Two fixed point theorems in Banach space

Here is a famous fixed point theorem in finite dimension by Brouwer:

Theorem 1 (Brouwer fixed point theorem) Let {M \subset {\mathbb R}^n} be a convex compact set, for any continuous function {f : M \rightarrow M}, there exists a point {x_0 \in M} such that {f (x_0) = x_0}.

There are couple of ways to extend this theorem to Banach spaces. First recall that a mapping between two Banach spaces is called compact, if the mapping is continuous (not necessarily linear) and the images of bounded sets are pre-compact.

Lemma 2 Let {X} be a Banach space, {M \subset X} be a bounded nonempty set, and {T : M \rightarrow X} be a compact operator. Then there exists a sequence of continuous operator {T_k : M \rightarrow X} such that

\displaystyle \sup_{x \in M} \|T_k(x) - T(x)\| \le \frac{1}{k}.

Proof: Since {T(M)} is relatively compact, there exist {N = N(k)} balls {\{B(x_i)\}_{i = 1}^N} of radius {\frac{1}{k}} that cover {T(M)}, with {x_i \in T(M)} for all {i}. Consider {T_k : M \rightarrow X} defined by

\displaystyle T_k (x) := \frac{\sum_{i=1}^N dist (T(x) , T(M) \setminus B(x_i)) x_i}{\sum_{i=1}^N dist (T(x) , T(M) \setminus B(x_i))}.

One can easily check the denominator has a positive lower bound, and both numerator and denominator are continuous (since {T} is continuous and the composition of two continuous functions is continuous). Hence {T_k} is continuous. One can also easily check that the denominator is positive only when {T(x) \in B(x_i)} for some {i}, i.e. {\| T(x) - x_i\| \le \frac{1}{k}}. Therefore

\displaystyle |T_k(x) - T(x)| \le \frac{\sum_{i=1}^N dist (T(x) , T(M) \setminus B(x_i)) \| x_i - T(x)\|}{\sum_{i=1}^N dist (T(x) , T(M) \setminus B(x_i))} \le \frac{1}{k}.


Theorem 3 (Schauder fixed point theorem) Let {X} be a Banach space, {M} be a bounded closed convex set. If {T : M \rightarrow M} is a compact operator, then there exists an {x_0 \in M} such that {T(x_0) = x_0}.

Proof: Let {T_k} be the sequence of continuous operator from the previous lemma. Let {X_k} be the convex hull of {\{x_1 , \cdots, x_{N(k)} \}}, the center of covering balls. Set {M_k = X_k \cap M}, then by the definition of {T_k}, one can see {T_k} maps {M_k} into itself. Notice that {M_k} is finite-dimensional, convex and compact, we can apply Brouwer fixed point theorem to obtain a fixed point for {T_k}, say {y_k}.

Since {y_k \in T(M)} and {T(M)} is pre-compact, there exists a subsequence, still denote by {y_k}, that converges to {x_0 \in M}. Then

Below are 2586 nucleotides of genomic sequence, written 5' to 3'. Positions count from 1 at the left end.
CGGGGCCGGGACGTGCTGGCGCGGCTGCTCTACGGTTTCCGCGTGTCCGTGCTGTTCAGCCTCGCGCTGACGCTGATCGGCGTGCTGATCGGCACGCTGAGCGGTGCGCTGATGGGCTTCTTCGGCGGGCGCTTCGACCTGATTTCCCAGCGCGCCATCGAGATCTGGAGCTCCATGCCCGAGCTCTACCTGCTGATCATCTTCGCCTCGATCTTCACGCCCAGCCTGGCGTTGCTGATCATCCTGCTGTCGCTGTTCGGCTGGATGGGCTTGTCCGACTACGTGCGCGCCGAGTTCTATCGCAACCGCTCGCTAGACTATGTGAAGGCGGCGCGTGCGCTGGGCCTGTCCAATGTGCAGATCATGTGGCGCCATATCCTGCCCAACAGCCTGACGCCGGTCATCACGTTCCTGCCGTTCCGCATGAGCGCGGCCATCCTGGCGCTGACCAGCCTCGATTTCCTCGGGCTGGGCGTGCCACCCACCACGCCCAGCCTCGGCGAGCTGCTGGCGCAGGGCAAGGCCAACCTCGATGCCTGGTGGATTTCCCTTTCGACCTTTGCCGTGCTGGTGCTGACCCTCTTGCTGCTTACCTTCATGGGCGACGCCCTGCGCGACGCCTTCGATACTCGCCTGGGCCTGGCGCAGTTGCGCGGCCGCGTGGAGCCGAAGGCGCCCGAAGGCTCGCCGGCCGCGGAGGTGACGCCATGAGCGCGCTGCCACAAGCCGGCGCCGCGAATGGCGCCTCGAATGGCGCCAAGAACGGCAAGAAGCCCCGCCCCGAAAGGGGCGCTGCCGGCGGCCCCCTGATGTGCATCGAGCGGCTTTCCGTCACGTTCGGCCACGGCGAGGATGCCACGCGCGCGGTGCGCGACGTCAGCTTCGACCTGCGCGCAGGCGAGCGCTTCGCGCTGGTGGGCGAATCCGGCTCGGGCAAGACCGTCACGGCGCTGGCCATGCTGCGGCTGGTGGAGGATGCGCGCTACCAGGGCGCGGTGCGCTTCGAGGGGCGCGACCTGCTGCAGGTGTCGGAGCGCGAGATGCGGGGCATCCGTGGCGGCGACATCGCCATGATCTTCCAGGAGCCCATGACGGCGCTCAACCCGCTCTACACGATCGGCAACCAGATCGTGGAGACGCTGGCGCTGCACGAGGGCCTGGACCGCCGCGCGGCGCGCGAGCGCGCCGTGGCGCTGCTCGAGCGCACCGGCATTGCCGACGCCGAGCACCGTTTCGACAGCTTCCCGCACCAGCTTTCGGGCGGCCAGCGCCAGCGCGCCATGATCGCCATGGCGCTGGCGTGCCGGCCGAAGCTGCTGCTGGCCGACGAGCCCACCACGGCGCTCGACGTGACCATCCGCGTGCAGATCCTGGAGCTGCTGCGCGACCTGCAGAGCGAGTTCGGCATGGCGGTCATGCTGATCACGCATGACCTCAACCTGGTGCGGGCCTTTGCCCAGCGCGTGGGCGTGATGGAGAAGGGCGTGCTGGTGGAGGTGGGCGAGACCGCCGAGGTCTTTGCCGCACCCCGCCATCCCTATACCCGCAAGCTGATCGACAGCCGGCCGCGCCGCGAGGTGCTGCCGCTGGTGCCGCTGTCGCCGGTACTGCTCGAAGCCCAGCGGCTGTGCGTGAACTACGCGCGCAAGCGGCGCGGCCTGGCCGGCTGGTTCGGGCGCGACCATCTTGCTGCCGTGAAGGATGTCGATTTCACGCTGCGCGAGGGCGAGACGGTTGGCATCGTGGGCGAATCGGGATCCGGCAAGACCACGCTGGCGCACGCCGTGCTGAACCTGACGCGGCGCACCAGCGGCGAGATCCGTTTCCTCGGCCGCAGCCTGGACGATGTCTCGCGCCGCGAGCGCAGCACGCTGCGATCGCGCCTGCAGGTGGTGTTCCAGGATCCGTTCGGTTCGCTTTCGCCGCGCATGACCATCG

\displaystyle \|x_0 - T(x_0)\| = \lim_{k\rightarrow \infty} \|y_k - T(y_k) \| =\lim_{k\rightarrow \infty} \| T_k(y_k) - T(y_k)\| \le \lim_{k\rightarrow \infty} \frac{1}{k} = 0.


Remark 1 From the proof we can see the boundedness of {M} and compactness of {T} have only been used to deliver the pre-compactness of {T(M)}. So if we know {T(M)} is pre-compact, we can drop those 2 conditions, and of course, {T} still needs to be continuous.

Theorem 4 (Leray-Schauder fixed point theorem) Let {X} be a Banach space, {T} be a compact operator from {X} into itself, and suppose there is an a-priori bound

\displaystyle \|x\| < M

for all {x \in X} and {\sigma \in [0,1]} satisfying {x = \sigma T(x)}. Then {T} has a fixed point.

Proof: Define a mapping {T^* : \bar{B}_M \rightarrow \bar{B}_M} by

\displaystyle T^* (x) = \left\{ \begin{aligned} &T(x), &\text{if } \|T(x)\| \le M,\\ &\frac{M T(x)}{\|T(x)\|}, &\text{if } \|T(x)\| \ge M. \end{aligned} \right.

Then {T^*} is a continuous mapping. Since {T} is compact, so is {T^*} (one can test against a bounded sequence to see this). By Schauder fixed point theorem, there exists a fixed point {x} for {T^*}. It remains to show {x} is also a fixed point for {T}. Assume {\|T(x)\| \ge M}, then {x = T^*(x) = \sigma T(x)}, with {\sigma = \frac{M}{\|T(x)\|}}. And we will have {\|x\| = \|T^*(x)\| = M}, which contradicts the a-priori estimate. Therefore {\|T(x)\| < M} and {x = T^*(x) =T(x)}. \Box

Remark 2 None of the above fixed point theorems give uniqueness of fixed point, which is different from Banach (contracting) mapping theorem.

Remark 3 If one can reduce an equation to a fixed point problem of a compact operator (especially for integral equation), an a-priori estimate of the type above will give the existence of solution through Leray-Schauder fixed point theorem, but not the uniqueness!


Leave a Reply

Fill in your details below or click an icon to log in: Logo

You are commenting using your account. Log Out /  Change )

Google+ photo

You are commenting using your Google+ account. Log Out /  Change )

Twitter picture

You are commenting using your Twitter account. Log Out /  Change )

Facebook photo

You are commenting using your Facebook account. Log Out /  Change )


Connecting to %s